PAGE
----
Effects of Exercise and bike riding on lung and breathing capacity

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Exercise is increasing muscle activity of our body. Exercising muscles require more oxygen to produce energy. This increased demand for oxygen is met by increased in heart rate and contractility to deliver more oxygenated blood to the muscles and exercising muscle also extract more oxygen from the blood flowing through these muscles.

As the blood flow and heart output increase, lungs have to match its function, to transfer more oxygen to blood and extract more carbon dioxide from the blood. Once the exercising muscle reached a steady state where further oxygen delivery is not possible, muscle produces energy without using oxygen and lactic acid (lactate) is produced as a by-product.

Anaerobic threshold:

It is a point where exercising muscles start producing lactate from lack of oxygen. It is also a marker of physical fitness. People with better fitness can improve their anaerobic threshold which I will discuss later.

Grades of exercise:

We can divide the exercise into three grades

  1. Moderate exercise, it is below anerobic threshold, example is brisk walking and slow bike ride, no lactate is produced
  2. Heavy, it is at or just above anerobic threshold, lactate is produced but its level remains steady. People with good heart and lung capacity can sustain exercise at this level for some time.
  3. Severe Exercise, lactate continue to increase in blood and tissue and exercise cannot be continued for long duration

Basal metabolic rate:

BMR is rate of oxygen use at rest. We consume about 250 ml oxygen per min at rest.

Maximal oxygen uptake (VO2 max):

This is maximum amount of oxygen consumed by any person when exercising as hard as possible. This is proportional to fitness of a person. It is about 40 ml.min−1.kg−1 for female and 48 ml.min-1.kg−1 for males. This is approximately 3 litres of oxygen per minute for a 70 kg man. It decreases at approximately 8% per decade beyond 30 years of age. Measurement of VO2 max required specialized cardiorespiratory equipment. A person with sedentary lifestyle can reduce the VO2 max to 50% of expected value. It can be increased to 150% in athletes to maximum of 200% in elite athletes especially rowers.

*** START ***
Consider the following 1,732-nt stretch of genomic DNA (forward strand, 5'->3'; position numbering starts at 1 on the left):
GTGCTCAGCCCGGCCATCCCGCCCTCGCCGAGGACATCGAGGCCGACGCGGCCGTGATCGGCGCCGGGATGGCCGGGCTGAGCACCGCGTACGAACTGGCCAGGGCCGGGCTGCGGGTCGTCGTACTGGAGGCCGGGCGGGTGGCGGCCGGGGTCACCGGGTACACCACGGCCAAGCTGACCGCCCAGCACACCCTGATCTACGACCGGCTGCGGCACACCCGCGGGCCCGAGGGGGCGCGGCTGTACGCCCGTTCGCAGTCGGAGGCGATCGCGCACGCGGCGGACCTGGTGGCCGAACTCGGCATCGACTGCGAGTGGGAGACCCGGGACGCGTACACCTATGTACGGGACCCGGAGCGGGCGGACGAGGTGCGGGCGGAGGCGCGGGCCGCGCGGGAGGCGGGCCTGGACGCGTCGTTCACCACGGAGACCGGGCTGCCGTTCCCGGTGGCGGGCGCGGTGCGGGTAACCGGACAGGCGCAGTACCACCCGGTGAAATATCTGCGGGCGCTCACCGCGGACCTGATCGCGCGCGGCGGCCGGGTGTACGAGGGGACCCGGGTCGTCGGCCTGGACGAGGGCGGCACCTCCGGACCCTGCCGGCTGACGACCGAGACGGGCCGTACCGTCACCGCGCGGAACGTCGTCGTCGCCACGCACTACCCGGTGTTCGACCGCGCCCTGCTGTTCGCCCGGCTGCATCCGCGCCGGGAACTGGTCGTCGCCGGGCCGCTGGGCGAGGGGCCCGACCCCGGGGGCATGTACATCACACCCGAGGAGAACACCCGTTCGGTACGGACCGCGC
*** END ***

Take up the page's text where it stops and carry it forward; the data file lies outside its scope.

Oxygen delivery to muscles:

The oxygen delivery to the exercising muscles isincreased due to increase in cardiac output (heart rate and stroke volume (volume pumped by heart in each contraction).

Oxygen extraction:

As blood passes through muscle and tissue, oxygen is taken up by the tissue. The oxygen concentration of blood returning from tissue is about 70% at rest but when muscles are exercising, a large amount of oxygen is taken up as blood pass through the tissue and oxygen concentration in returned blood can be as low as 20%.So more oxygen is extracted by exercising muscles per unit blood flow.

Oxygen debt:

If a person is exercising below their VO2 max, the oxygen delivery matches oxygen demand. When anaerobic threshold is achieved, more lactate is produced by the exercising muscles. When we stop exercise, that lactate is converted back to citrate and further energy is generated in the process. More oxygen is required to clear the lactate from muscles and blood, which is called oxygen debt. Well trained athletes can have higher oxygen debt and can exercise for longer duration or more strenuously.